Attack ads, calls backfiring among voters this year

Some say all is fair in politics, but many voters this election season have had enough of attack ads, automatically dialed calls that sling aspersions at an opposing candidate and fliers that distort a rival’s record.

Of course, this isn’t the first time political parties have engaged in negative campaigning. American political mudslinging apparently had its birth before the 1792 election, when a presidential candidate published an unflattering ad about George Washington.

Voters today would welcome George Clinton’s discreet swipe at the founding father. For them, the 2008 election has produced a brand of low-road politics that upsets their sensibilities more than any other election.

Instead of dirty campaign tricks, they had hoped for a high-minded discussion of issues, because they believe the country needs a sober review of how it can, among other pressing concerns, stop a sagging economy.

Nashua resident Donna Richards, for one, can accept some mudslinging and a candidate’s occasional highlighting of a rival’s record. “But the tone now is very disrespectful and discourteous, and there’s a lot of sophomoric finger pointing,” she said.

Richards is one of several independent voters who were particularly upset with a Republican Party effort in fliers and automated dialed calls that tie Democratic presidential candidate Sen. Barack Obama with former radical Weather Underground leader William Ayers.

The flier, sent to New Hampshire homes last week by the Republican State Committee, displays photos of Ayers in 1968 and Obama today. Among the large bolded statements are “Obama has close ties to domestic terrorist.” And an Ayers quote saying “I don’t regret setting bombs” is placed next to Obama to imply that the candidate made the comment.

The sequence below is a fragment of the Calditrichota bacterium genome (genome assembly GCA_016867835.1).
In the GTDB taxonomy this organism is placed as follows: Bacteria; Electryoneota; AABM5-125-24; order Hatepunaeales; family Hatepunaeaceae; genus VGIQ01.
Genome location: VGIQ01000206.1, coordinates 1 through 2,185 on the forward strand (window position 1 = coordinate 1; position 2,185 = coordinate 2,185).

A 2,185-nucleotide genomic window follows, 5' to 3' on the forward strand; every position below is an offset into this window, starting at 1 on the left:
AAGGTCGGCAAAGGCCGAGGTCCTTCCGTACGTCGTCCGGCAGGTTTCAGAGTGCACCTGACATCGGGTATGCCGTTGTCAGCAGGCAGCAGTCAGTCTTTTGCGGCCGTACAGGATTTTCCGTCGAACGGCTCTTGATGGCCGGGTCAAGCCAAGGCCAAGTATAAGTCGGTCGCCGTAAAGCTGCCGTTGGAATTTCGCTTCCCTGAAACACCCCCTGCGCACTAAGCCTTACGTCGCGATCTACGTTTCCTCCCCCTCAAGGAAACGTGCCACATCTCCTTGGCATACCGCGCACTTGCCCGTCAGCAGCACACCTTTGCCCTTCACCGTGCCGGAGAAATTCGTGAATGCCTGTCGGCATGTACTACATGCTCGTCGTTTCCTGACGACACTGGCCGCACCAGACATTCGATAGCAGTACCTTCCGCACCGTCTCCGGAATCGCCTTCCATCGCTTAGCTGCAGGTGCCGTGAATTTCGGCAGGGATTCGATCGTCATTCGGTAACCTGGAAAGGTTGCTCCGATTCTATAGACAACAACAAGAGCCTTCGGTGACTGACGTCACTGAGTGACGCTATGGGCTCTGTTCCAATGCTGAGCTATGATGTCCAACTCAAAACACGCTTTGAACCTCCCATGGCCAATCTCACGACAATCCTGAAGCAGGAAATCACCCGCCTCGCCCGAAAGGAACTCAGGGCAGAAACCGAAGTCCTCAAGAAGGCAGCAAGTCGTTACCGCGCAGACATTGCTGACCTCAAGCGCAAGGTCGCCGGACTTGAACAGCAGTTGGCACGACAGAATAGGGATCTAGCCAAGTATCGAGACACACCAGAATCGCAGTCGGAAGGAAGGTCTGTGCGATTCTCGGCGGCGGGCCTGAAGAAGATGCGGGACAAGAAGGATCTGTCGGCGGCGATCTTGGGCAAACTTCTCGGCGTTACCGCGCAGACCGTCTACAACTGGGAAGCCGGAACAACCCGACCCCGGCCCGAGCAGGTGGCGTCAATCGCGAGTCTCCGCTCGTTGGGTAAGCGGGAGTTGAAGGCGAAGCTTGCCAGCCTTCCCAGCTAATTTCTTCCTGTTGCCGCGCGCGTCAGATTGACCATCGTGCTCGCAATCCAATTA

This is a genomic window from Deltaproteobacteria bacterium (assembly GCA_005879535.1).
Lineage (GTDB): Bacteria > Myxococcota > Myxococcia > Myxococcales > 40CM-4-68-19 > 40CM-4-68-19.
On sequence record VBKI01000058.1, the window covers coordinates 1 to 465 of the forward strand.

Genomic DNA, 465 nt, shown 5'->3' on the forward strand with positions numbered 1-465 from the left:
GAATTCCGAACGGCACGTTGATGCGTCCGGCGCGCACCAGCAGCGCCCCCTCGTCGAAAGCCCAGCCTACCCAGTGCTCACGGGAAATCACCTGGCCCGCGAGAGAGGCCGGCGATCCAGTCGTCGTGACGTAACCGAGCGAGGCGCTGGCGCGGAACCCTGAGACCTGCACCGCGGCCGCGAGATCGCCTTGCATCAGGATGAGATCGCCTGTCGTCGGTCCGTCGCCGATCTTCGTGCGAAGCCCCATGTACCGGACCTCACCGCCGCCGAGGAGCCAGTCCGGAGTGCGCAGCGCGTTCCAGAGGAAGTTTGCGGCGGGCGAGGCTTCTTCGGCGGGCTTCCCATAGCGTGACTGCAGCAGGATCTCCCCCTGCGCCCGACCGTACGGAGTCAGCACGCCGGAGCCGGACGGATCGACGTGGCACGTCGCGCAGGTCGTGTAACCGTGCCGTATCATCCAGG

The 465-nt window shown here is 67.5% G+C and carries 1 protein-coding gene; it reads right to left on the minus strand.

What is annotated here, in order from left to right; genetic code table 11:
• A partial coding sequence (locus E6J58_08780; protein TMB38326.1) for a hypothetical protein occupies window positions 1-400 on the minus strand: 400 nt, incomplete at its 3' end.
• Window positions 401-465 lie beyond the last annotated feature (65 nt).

Ayers’ anti-Vietnam War group protested U.S. policies by bombing government buildings. Nobody was hurt in the bombings.

Ayers avoided prison, and later served on the same nonprofit educational board with Obama. According to mainstream media reports, the two belonged to the same liberal-progressive Chicago political circle, but there is no evidence they were close friends. Obama has also denounced the bombings, saying he was 8 at the time.

New Hampshire residents have also received automated, or robo, calls that reportedly say: “Hello. I’m calling for John McCain and the RNC because you need to know that Barack Obama has worked closely with domestic terrorist Bill Ayers, whose organization bombed the U.S. Capitol, the Pentagon, a judge’s home and killed Americans.”

Nashua resident Joe Antonelli received a live call about Ayers that echoed the robo calls.

“I was so disgusted with it. It reeked of desperation,” he said. “To think someone would be hired to make those kinds of calls.”

Antonelli, like other independent voters interviewed for this story, was already familiar with Republican vice presidential candidate Gov. Sarah Palin earlier this month claiming on stage that Obama “was palling around with terrorists.” But the calls and fliers were the last straw, they said.

State Republican Party Chairman Fergus Cullen said the mailing was part of a national campaign strategy. Indeed, GOP committees in other states mailed the same flier.

The strategy aims to inform voters of Obama’s past, Cullen said.